1.2. Schrödinger and Heisenberg pictures¶
In quantum mechanics, experimental results are expressed in terms of matrix elements of operators. In general, for an operator (which we assume to be timeindependent), such a matrix element is These matrix elements change in time as the wave functions are timedependent: where on the right hand side is the wave function at .
Therefore, we can write From this formulation, it is immediately clear that we can take two viewpoints:

We take independent of time and let and evolve in time according to the timedependent Schrödinger equation, or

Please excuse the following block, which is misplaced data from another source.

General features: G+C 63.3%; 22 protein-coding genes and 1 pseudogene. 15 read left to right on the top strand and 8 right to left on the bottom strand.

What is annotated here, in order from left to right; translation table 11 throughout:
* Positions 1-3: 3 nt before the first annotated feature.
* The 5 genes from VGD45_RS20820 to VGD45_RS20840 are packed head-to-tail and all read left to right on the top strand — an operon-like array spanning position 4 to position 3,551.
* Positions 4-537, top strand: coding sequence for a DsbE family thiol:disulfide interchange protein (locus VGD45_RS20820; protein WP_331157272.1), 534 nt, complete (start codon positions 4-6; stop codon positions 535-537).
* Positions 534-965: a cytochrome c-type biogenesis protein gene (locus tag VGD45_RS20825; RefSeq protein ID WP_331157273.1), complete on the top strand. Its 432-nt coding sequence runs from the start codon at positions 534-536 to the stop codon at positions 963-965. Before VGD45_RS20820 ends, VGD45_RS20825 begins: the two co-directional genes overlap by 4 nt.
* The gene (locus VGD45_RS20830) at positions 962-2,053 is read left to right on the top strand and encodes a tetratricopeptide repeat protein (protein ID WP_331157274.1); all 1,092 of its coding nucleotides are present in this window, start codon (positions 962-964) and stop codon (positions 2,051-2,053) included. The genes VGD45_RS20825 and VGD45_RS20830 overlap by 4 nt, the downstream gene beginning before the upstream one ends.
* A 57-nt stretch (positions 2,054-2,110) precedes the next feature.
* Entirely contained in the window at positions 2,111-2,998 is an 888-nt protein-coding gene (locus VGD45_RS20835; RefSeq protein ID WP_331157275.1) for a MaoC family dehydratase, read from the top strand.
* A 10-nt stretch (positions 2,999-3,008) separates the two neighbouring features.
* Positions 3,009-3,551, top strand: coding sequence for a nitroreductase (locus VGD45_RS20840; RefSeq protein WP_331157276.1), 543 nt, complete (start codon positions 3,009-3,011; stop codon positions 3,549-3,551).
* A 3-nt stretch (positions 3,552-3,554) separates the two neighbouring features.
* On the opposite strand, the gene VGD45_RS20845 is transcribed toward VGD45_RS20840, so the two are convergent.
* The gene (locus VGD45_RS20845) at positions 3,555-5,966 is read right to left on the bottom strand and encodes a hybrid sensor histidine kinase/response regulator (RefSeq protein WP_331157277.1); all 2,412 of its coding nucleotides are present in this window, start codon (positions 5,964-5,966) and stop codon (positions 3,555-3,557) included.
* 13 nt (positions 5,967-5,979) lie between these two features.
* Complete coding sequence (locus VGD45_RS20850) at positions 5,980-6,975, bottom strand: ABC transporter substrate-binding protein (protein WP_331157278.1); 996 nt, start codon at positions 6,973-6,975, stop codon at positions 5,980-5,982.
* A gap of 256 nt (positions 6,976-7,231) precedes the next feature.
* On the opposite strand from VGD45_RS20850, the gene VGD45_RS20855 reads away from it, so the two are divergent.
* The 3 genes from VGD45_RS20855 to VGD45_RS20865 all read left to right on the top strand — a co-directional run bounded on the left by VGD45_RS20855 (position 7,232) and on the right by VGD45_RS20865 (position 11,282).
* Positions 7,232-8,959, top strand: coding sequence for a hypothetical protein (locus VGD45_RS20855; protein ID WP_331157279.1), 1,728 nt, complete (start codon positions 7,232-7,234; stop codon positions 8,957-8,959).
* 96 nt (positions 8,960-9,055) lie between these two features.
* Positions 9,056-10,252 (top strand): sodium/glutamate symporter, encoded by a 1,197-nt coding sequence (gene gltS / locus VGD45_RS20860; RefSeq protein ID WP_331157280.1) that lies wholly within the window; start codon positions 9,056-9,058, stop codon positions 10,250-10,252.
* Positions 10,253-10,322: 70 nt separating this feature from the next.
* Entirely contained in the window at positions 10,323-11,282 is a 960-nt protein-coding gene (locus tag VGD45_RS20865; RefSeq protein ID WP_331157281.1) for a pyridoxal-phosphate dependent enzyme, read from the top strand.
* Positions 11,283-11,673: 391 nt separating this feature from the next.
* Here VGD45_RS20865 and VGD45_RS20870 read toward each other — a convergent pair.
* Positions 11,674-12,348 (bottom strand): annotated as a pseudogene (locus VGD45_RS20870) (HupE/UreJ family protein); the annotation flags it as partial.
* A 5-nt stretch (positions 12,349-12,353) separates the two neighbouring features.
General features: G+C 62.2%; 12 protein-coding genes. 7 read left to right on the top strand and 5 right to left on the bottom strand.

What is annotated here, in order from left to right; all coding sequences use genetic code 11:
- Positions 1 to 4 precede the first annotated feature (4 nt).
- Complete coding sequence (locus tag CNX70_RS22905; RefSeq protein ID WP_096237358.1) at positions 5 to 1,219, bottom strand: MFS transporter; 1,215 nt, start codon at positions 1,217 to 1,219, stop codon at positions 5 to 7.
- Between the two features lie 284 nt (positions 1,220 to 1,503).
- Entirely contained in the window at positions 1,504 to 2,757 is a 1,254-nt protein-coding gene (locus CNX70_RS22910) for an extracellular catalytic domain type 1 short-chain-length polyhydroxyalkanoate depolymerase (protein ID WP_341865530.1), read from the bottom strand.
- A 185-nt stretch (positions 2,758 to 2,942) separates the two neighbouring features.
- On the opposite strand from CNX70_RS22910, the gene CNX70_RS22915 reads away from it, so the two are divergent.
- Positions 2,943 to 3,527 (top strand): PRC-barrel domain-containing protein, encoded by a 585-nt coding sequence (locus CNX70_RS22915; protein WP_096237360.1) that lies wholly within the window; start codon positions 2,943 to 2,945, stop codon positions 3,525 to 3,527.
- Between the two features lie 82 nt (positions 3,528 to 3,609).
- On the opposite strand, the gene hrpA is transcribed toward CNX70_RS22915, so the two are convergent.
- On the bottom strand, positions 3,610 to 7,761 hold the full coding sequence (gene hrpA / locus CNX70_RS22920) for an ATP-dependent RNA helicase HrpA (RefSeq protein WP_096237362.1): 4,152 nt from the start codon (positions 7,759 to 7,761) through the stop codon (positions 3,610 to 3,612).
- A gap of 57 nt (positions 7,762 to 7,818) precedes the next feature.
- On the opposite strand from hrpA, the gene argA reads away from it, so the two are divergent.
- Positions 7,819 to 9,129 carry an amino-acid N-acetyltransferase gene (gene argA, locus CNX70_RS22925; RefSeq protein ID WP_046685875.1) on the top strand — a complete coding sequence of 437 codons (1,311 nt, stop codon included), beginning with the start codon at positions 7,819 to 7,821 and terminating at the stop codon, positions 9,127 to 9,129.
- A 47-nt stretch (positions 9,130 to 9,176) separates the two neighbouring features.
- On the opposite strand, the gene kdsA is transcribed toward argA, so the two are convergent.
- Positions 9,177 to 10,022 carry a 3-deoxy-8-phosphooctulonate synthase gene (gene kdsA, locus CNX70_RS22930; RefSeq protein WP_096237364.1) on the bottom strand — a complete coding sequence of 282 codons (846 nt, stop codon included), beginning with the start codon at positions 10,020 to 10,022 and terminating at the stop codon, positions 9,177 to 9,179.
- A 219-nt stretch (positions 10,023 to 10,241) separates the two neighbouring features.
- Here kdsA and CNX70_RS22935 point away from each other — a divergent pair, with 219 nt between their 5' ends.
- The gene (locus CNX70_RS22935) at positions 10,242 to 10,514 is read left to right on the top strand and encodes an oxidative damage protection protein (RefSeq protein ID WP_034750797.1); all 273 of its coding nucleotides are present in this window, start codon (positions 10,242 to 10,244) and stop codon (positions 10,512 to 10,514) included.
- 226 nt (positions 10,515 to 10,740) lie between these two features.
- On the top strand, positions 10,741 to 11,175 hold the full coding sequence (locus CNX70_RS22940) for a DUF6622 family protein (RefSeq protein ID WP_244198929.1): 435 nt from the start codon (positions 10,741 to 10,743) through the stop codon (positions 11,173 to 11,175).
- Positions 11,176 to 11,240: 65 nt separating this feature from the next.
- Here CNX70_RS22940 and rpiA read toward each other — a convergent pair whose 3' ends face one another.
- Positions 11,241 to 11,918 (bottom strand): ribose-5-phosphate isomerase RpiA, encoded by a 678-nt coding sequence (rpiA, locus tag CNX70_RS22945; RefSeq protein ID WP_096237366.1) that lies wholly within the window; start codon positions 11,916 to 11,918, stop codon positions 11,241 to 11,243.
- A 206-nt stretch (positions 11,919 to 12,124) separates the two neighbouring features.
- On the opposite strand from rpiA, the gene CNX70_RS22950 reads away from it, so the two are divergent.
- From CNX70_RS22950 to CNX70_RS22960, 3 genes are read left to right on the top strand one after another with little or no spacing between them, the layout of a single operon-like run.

We take the wave functions and fixed and introduce a timedependent operator : In that case, the matrix element is written as
The first viewpoint is called the Schrödinger picture and the second the Heisenberg picture. For systems where the Hamiltonian can be split into an 'easy' and a 'difficult' part, it makes sense to use a third picture, called interaction picture. This will be covered later in these notes.